Somewhere along about 3.18 million years ago a homely but memorable girl apparently passed to her reward and went to meet the Great Hominid in the sky. Then, in 1974 while I was running around Nicaragua stumbling over burial mounds with a Harvard archeologist, Donald Johanson looked up a ravine in Ethiopia on his way back to camp and met the most important girl in his life: Lucy.
Lucy is now visiting the Seattle Science Center and today, after kicking back for the past 35 years or so in Ethiopia, she's making her rock-star tour of the US. Some museums are boycotting her for what seem entirely reasonable and utterly incomprehensible reasons. Fortunately, Seattle decided to give her a look and I got in today when the door opened.
I expected to find Lucy just inside with a sign that said something roughly the equivalent of, "Joe, you been waiting 30 years, this way to Lucy." No go, no sign, they didn't even know I was Joe. What I got instead was a large exhibit on the history of Ethiopia, a place about which I knew little and cared less. Where's Lucy? was the only thing in my head. Ethiopia happened to be the map coordinates, but let's be clear – when Lucy lived there it wasn't called Ethiopia, so why do I care what it's called now. Where the hell's Lucy?
You in the Gold coat, where's Lucy?
I gotta go through the Ethiopian Chamber of Commerce exhibition first?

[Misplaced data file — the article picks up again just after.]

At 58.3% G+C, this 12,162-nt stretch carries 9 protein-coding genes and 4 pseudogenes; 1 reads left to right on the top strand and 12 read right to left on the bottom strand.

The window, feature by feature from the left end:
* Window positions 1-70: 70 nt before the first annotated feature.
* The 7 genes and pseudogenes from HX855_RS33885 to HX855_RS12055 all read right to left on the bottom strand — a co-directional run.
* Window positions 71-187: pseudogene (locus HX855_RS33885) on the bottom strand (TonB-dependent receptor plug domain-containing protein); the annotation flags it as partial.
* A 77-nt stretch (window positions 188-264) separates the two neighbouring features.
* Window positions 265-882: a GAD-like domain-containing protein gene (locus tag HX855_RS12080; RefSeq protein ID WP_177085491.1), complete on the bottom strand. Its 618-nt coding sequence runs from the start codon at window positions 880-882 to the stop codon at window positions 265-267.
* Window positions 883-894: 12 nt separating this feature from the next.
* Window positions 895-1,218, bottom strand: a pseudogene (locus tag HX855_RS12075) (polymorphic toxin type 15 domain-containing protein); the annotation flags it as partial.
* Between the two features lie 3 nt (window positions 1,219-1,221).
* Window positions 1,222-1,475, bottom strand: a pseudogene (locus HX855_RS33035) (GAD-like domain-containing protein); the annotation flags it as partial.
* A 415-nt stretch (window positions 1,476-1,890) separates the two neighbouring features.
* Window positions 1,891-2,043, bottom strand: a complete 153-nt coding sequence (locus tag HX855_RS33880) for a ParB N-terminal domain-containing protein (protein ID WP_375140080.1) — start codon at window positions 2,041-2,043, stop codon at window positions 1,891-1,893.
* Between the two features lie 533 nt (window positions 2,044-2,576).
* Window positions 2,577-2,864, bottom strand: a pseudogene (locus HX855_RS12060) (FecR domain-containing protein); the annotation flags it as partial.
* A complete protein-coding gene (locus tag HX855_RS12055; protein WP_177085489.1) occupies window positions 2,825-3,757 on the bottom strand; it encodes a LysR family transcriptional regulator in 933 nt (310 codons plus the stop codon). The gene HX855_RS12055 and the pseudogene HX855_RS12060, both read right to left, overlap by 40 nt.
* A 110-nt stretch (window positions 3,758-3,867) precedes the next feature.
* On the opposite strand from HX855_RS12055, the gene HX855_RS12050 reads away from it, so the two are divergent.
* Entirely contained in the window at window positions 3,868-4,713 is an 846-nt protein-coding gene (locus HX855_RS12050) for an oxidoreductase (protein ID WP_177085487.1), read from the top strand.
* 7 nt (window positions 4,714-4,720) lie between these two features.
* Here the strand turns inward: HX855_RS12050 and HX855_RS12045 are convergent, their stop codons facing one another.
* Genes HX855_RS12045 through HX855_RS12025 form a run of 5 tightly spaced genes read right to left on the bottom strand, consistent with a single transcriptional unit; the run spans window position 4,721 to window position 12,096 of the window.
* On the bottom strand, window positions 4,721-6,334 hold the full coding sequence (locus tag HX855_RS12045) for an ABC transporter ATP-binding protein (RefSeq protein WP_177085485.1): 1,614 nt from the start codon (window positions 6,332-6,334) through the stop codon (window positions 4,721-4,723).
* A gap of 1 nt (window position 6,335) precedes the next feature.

Far out, where is it?
First exhibit: Jews came to Ethiopia and blah blah with exhibits, artifacts, and photos.
Next exhibit: Christians came to Ehtiopia and blah blah with exhibits, artifacts and photos.
Yeah, so where's Lucy?
Next exhibit: Muslims came to Ethiopia and blah blah with exhibits, artifacts and photos.
Next exhibit: Halie Sallasie came to Ethiopia and blah blah with exhibits and photos.
Cool, so we're getting the band back together, where the hell's Lucy?
By this time I was at the head of the First Pack of Lucy Lookers and must have looked desperate because a Gold Coat caught my eye. I raised my hands palm up like, "Where". He points down a hall and says, "Up two ramps – you'll be the first today."
The sign at the ticket booth was clear, "No food, drinks, or photography." Not a word about running. Feet, do your thing.
I blew past Gold Coat ignoring his plea to slow down, up two long ramps where people would later be waiting to get in. Right up to the armed guard where I broke stride and walked into the Lucy exhibit. Up to where she lay – a mandible and six skull bones, along with 40% of her skeleton.
All alone. Me and her. By myself. For 10 minutes I was the only one there and it gave me chills.
I'd seen history. Hell, I've lived through history.
But I'd never seen mankind. Never seen THE antecedent. Never stood that close to both ends of the evolutionary process.
It doesn't matter if you believe in God or not, according to the exhibit the Ethiopians have you covered no matter what your persuasion might be. But whether God did it or evolution did it, standing next to Lucy will convince you that something extraordinary happened in the woodlands of Ethiopia and you and I are the benefactors. I'm pretty sure Lucy didn't have a cell phone but am equally certain that without her, neither would I. Or you. That's the funny thing about evolution - or God - there doesn't seem to be a destination. But it's a hell of a journey.